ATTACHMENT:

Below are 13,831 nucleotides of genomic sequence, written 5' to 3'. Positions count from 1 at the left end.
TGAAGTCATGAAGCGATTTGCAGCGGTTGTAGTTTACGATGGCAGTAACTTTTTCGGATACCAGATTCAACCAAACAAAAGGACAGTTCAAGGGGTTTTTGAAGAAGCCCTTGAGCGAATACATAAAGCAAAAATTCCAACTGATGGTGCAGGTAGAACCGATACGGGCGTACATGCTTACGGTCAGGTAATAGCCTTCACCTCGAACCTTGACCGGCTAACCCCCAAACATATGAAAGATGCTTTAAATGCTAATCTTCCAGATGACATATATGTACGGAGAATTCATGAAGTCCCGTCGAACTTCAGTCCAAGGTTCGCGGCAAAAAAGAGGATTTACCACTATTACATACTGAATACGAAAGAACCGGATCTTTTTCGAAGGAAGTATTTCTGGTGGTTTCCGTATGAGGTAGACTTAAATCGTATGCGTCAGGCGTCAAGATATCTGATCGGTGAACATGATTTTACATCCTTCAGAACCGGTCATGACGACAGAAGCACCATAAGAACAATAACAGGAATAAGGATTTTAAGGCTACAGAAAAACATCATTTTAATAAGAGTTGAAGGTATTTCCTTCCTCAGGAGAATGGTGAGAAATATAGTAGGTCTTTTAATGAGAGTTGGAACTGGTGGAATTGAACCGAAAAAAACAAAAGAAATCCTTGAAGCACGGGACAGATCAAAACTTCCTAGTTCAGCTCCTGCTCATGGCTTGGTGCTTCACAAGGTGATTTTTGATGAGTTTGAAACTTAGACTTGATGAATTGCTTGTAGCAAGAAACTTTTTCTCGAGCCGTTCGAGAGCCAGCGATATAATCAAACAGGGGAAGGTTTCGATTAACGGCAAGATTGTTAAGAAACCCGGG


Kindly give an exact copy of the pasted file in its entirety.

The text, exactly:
Below are 13,831 nucleotides of genomic sequence, written 5' to 3'. Positions count from 1 at the left end.
TGAAGTCATGAAGCGATTTGCAGCGGTTGTAGTTTACGATGGCAGTAACTTTTTCGGATACCAGATTCAACCAAACAAAAGGACAGTTCAAGGGGTTTTTGAAGAAGCCCTTGAGCGAATACATAAAGCAAAAATTCCAACTGATGGTGCAGGTAGAACCGATACGGGCGTACATGCTTACGGTCAGGTAATAGCCTTCACCTCGAACCTTGACCGGCTAACCCCCAAACATATGAAAGATGCTTTAAATGCTAATCTTCCAGATGACATATATGTACGGAGAATTCATGAAGTCCCGTCGAACTTCAGTCCAAGGTTCGCGGCAAAAAAGAGGATTTACCACTATTACATACTGAATACGAAAGAACCGGATCTTTTTCGAAGGAAGTATTTCTGGTGGTTTCCGTATGAGGTAGACTTAAATCGTATGCGTCAGGCGTCAAGATATCTGATCGGTGAACATGATTTTACATCCTTCAGAACCGGTCATGACGACAGAAGCACCATAAGAACAATAACAGGAATAAGGATTTTAAGGCTACAGAAAAACATCATTTTAATAAGAGTTGAAGGTATTTCCTTCCTCAGGAGAATGGTGAGAAATATAGTAGGTCTTTTAATGAGAGTTGGAACTGGTGGAATTGAACCGAAAAAAACAAAAGAAATCCTTGAAGCACGGGACAGATCAAAACTTCCTAGTTCAGCTCCTGCTCATGGCTTGGTGCTTCACAAGGTGATTTTTGATGAGTTTGAAACTTAGACTTGATGAATTGCTTGTAGCAAGAAACTTTTTCTCGAGCCGTTCGAGAGCCAGCGATATAATCAAACAGGGGAAGGTTTCGATTAACGGCAAGATTGTTAAGAAACCCGGG